By Dan Kraker
Programs that pay landowners to keep carbon sequestered in forests are beginning to spread, now that California has a cap and trade system designed to reduce greenhouse gas emissions. Some say Minnesota should be a bigger player in the carbon offset market.
Money may not grow on trees — but the carbon that trees store could be worth millions, as consumers, companies and governments ramp up efforts to fight climate change.
Earlier this week, a group of land managers and scientists from around Minnesota came together in Duluth to start a conversation about how the state can join in the growing marketplace that pays to keep carbon sequestered in forests.
Minnesota’s climate change-fighting efforts so far have focused largely on reducing greenhouse gas emissions by moving away from coal power and towards cleaner energy like wind and solar.
But there’s been a lot less focus on the other side of the carbon equation: What to do with those greenhouse gases that continue to be emitted into the atmosphere, the heat-trapping culprits that cause global warming?
California is one of the few states that has taken the lead on incentivizing practices that lead to carbon sequestration, and established an official statewide cap and trade system in 2013. Dozens of forestry projects around the country are part of the program, including many on tribal lands.
But none of the carbon sequestration projects that are involved in California’s marketplace are based in Minnesota — at least, not yet. The Leech Lake Band of Ojibwe is exploring the possibility of creating a forest carbon offset program on 14,000 acres of its reservation in northern Minnesota, and the Fond du Lac Band of Lake Superior Chippewa is exploring a 9,000-acre program on its land near Cloquet.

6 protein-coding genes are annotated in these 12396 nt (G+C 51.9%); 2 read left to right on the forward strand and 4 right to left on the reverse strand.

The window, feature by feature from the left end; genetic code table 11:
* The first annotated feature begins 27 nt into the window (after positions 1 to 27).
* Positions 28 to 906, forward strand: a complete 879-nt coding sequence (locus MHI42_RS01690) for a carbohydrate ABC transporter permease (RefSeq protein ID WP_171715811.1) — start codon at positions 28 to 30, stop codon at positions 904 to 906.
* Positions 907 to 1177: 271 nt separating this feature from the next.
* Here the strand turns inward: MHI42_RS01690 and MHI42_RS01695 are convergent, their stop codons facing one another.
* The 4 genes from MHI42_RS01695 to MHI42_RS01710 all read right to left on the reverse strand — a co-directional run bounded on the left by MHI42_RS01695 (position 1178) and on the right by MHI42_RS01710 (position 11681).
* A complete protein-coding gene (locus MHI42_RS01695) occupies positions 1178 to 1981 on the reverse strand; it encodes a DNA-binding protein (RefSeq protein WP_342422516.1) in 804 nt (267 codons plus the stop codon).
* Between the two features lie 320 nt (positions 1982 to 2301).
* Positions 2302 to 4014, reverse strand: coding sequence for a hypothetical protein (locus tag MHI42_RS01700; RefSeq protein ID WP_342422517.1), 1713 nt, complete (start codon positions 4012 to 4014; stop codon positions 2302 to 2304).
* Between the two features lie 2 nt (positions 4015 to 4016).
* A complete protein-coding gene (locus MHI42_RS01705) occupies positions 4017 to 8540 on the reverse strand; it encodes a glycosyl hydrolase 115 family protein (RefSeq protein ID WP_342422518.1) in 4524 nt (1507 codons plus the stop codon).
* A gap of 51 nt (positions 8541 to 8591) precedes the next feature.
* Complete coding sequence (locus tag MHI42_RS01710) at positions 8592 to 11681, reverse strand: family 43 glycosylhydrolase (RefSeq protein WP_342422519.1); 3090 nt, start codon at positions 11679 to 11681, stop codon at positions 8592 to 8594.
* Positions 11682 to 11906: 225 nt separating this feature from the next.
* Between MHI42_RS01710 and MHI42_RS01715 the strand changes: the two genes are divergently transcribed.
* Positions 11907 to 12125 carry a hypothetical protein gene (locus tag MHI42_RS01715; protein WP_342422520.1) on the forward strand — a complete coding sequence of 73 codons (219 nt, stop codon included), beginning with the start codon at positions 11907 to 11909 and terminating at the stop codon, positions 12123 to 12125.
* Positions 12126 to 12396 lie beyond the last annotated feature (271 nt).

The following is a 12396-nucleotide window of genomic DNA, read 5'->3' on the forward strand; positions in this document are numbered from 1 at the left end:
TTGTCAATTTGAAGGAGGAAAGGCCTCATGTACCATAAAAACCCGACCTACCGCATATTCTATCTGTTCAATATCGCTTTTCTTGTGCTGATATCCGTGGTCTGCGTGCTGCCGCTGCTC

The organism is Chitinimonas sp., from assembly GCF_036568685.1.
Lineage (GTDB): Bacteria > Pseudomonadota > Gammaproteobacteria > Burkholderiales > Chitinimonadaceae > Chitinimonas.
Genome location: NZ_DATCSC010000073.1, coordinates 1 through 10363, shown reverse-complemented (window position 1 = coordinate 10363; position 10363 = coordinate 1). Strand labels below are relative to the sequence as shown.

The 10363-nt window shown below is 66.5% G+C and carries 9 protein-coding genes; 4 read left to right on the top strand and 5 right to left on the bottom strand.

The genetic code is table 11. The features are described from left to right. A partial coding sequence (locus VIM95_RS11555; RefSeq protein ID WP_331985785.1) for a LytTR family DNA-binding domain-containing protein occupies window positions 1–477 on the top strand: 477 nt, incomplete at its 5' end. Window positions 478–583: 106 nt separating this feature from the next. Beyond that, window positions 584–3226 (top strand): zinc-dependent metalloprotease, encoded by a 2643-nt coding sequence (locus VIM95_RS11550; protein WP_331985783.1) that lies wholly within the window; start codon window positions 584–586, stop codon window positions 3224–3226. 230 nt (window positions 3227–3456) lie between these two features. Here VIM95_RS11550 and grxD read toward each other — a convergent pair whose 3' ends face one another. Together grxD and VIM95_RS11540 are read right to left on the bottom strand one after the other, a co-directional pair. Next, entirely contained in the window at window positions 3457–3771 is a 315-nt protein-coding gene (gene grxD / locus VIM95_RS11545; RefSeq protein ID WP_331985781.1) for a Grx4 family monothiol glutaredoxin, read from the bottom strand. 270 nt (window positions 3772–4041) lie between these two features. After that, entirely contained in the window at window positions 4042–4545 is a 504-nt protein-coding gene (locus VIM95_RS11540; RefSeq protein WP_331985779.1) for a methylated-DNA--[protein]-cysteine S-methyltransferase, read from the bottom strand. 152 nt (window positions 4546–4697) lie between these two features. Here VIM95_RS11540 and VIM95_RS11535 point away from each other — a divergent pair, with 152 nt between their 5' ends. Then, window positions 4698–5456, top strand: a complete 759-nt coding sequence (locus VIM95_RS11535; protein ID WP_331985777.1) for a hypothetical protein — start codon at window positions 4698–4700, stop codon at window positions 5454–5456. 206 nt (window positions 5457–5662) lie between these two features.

The idea is that polluters in California or elsewhere could then purchase offsets from those programs, as a way to counterbalance their own greenhouse gas emissions.
In Minnesota, land managers and forestry experts are looking for ways to encourage landowners to manage their forests in such a way that sucks more carbon out of the atmosphere.
By Josephine Marcotty
As Minnesota’s ash trees fall to the invasion of emerald ash borer in the next decade, the forest that borders the 72-mile stretch of the Mississippi River in the Twin Cities metro area is expected to lose one-fifth of its canopy.
Turns out that’s not all bad.
Conservation groups that work in the 54,000-acre Mississippi National River and Recreation Area are using that environmental disaster to thwart a much larger one on the way — climate change.
By replacing ash with other kinds of trees, as well as bushes and other plants, they hope to establish a forest that is more likely to thrive in a future of higher average temperatures and much more erratic precipitation.